Conclusions Students are far removed from their image as epitomic global, connected, socially-networked technologically-fluent digital natives who have little patience for passive and linear forms of learning. Far from demanding lecturers change their practice, students appear to conform to fairly traditional pedagogies, albeit with minor uses of technology tools that deliver content. Some evidence that younger students use a limited range of established technologies more actively than older student, primarily for recreational purposes rather than learning did not find evidence to support previous claims regarding students adopting radically different patterns of knowledge creation or exhibiting new forms of literacies Influenced by approaches adopted by lecturers, expect to be taught in traditional ways Arguments for educational change should not be grounded solely in students’ shifting patterns of learning and technology use.

Students are far removed from their image as epitomic global, connected, socially-networked technologically-fluent digital natives who have little patience for passive and linear forms of learning.

Far from demanding lecturers change their practice, students appear to conform to fairly traditional pedagogies, albeit with minor uses of technology tools that deliver content.

Some evidence that younger students use a limited range of established technologies more actively than older student, primarily for recreational purposes rather than learning

did not find evidence to support previous claims regarding students adopting radically different patterns of knowledge creation or exhibiting new forms of literacies

Influenced by approaches adopted by lecturers, expect to be taught in traditional ways

Arguments for educational change should not be grounded solely in students’ shifting patterns of learning and technology use.

Recommendations   Consider using the processes of social tools in the formal context Support learners in learning networking skills via module redesign and in induction (ICT skills) Build staff capacity in the use of social networking tools Devise new assessment practices more appropriate to 'learning as collaboration and participation’ Develop a campus culture in the use of social networking tools – staff and students Promote collaborative development between staff and students Develop institutional strategies that provide recognition of innovative teaching Support the use of students' own tools in campus settings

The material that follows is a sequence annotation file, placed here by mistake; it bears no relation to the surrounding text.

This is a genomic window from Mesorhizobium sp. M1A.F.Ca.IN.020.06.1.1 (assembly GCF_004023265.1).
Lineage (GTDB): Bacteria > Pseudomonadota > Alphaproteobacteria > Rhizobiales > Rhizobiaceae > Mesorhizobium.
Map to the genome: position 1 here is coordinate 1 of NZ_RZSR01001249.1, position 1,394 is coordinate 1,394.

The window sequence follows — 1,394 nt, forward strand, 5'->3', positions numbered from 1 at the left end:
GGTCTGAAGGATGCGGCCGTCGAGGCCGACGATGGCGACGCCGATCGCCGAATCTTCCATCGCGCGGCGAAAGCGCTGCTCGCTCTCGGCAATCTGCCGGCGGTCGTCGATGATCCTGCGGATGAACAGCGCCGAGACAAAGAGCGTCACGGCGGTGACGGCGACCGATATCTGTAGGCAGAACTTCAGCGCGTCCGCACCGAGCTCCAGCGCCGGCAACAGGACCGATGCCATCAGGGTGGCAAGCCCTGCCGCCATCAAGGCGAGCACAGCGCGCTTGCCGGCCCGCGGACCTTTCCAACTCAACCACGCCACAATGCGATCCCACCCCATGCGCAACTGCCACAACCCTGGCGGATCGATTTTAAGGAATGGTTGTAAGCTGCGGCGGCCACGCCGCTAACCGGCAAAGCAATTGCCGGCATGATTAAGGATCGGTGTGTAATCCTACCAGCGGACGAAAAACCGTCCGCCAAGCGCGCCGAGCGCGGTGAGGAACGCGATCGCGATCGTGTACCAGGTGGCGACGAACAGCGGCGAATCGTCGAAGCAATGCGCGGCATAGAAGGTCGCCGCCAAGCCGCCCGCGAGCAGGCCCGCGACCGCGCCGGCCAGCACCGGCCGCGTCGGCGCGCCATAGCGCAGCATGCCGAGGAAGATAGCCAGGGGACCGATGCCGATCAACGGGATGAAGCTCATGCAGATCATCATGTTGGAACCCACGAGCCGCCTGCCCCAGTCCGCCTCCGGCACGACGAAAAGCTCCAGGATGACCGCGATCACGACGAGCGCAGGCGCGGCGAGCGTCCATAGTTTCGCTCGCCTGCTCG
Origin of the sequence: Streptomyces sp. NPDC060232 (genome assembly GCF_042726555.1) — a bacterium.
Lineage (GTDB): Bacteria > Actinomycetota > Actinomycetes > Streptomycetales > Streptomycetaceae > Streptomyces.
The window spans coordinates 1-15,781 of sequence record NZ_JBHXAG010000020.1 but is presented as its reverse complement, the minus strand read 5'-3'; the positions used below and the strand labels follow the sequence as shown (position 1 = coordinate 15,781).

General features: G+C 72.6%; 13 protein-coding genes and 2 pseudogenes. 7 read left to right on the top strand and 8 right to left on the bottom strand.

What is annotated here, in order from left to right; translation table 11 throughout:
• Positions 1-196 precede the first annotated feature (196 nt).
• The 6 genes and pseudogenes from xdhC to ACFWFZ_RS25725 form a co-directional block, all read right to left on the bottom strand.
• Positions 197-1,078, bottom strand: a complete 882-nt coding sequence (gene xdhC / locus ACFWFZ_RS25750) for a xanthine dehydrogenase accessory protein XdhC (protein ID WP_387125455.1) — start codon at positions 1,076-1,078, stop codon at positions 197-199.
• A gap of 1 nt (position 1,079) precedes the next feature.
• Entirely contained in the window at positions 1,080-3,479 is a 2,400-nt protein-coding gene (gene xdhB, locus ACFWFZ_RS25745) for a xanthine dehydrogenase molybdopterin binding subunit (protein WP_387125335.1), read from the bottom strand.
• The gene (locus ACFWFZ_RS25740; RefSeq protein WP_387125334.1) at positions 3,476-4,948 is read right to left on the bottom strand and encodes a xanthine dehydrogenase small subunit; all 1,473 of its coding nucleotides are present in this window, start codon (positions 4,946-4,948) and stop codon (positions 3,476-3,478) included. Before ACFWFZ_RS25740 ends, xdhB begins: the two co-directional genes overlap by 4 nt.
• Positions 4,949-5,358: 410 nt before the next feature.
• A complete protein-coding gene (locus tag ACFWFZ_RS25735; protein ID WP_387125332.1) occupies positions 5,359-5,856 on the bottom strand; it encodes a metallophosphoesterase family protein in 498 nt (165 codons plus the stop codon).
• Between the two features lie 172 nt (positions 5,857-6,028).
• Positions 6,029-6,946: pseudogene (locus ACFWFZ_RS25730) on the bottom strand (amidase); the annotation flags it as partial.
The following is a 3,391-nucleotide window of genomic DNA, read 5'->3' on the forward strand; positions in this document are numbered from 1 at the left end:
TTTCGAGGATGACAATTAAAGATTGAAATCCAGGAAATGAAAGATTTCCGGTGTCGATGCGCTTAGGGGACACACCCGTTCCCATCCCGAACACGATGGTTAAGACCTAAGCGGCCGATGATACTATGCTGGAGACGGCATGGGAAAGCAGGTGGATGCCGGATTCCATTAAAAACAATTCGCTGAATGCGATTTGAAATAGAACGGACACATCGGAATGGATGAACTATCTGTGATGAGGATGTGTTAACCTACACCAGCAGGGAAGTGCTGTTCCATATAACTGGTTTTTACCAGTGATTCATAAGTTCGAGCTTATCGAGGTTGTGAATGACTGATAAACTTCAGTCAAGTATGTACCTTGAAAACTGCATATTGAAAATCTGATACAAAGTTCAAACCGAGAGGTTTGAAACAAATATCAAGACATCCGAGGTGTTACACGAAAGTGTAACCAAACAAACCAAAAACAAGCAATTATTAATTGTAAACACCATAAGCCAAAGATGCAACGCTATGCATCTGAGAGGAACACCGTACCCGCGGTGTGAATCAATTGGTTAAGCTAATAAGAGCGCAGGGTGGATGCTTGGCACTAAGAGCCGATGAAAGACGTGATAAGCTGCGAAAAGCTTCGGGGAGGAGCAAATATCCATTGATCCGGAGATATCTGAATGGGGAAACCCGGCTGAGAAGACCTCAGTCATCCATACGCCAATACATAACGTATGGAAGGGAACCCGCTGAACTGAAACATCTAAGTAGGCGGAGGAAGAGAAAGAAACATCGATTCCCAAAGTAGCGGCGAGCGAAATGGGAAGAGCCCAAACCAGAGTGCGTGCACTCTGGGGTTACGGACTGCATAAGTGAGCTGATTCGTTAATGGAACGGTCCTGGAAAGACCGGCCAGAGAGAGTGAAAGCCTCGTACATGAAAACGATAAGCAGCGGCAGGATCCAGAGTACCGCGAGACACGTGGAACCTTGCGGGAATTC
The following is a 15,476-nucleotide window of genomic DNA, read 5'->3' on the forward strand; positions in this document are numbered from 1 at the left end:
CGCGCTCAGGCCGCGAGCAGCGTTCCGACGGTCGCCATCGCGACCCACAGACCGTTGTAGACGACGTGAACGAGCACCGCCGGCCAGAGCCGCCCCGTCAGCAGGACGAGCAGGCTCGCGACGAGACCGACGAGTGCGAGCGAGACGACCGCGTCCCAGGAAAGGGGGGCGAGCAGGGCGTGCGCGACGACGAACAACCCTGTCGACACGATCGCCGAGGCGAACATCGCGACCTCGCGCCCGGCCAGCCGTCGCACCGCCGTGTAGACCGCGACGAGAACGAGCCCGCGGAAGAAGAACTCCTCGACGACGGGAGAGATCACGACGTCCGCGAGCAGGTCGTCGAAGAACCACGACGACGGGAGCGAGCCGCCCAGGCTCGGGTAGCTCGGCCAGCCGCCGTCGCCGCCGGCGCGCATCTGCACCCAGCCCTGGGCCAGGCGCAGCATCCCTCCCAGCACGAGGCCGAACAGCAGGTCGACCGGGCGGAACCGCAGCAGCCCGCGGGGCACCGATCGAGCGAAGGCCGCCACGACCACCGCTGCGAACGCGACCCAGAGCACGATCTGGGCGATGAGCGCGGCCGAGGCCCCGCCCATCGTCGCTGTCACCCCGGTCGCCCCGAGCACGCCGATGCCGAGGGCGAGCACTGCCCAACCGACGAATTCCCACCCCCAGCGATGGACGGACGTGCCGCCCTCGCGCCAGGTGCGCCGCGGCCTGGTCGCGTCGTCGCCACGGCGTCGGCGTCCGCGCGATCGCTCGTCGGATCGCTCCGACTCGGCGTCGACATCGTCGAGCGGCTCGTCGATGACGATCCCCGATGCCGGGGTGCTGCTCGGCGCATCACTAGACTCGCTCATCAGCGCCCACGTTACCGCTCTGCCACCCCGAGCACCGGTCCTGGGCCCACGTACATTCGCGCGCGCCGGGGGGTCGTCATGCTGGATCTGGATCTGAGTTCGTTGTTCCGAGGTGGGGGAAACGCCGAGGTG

Consider using the processes of social tools in the formal context

Support learners in learning networking skills via module redesign and in induction (ICT skills)

Build staff capacity in the use of social networking tools

Devise new assessment practices more appropriate to 'learning as collaboration and participation’

Develop a campus culture in the use of social networking tools – staff and students

Promote collaborative development between staff and students

Develop institutional strategies that provide recognition of innovative teaching

Support the use of students' own tools in campus settings

Further info Trinder, K., Guiller, J., Margaryan, A., Littlejohn, A., and Nicol, D. (2008). Learning from Digital Natives: Integrating formal and informal learning .  Final project report. Higher Education Academy, UK. Margaryan, A., & Littlejohn, A. (2008, December 11). Are digital natives a myth or reality?: Students’ use of technologies for learning . Draft paper (currently under review in ETRD).

Trinder, K., Guiller, J., Margaryan, A., Littlejohn, A., and Nicol, D. (2008). Learning from Digital Natives: Integrating formal and informal learning .  Final project report. Higher Education Academy, UK.

Margaryan, A., & Littlejohn, A. (2008, December 11). Are digital natives a myth or reality?: Students’ use of technologies for learning . Draft paper (currently under review in ETRD).

How can these findings be used to inform developments in GCU Schools?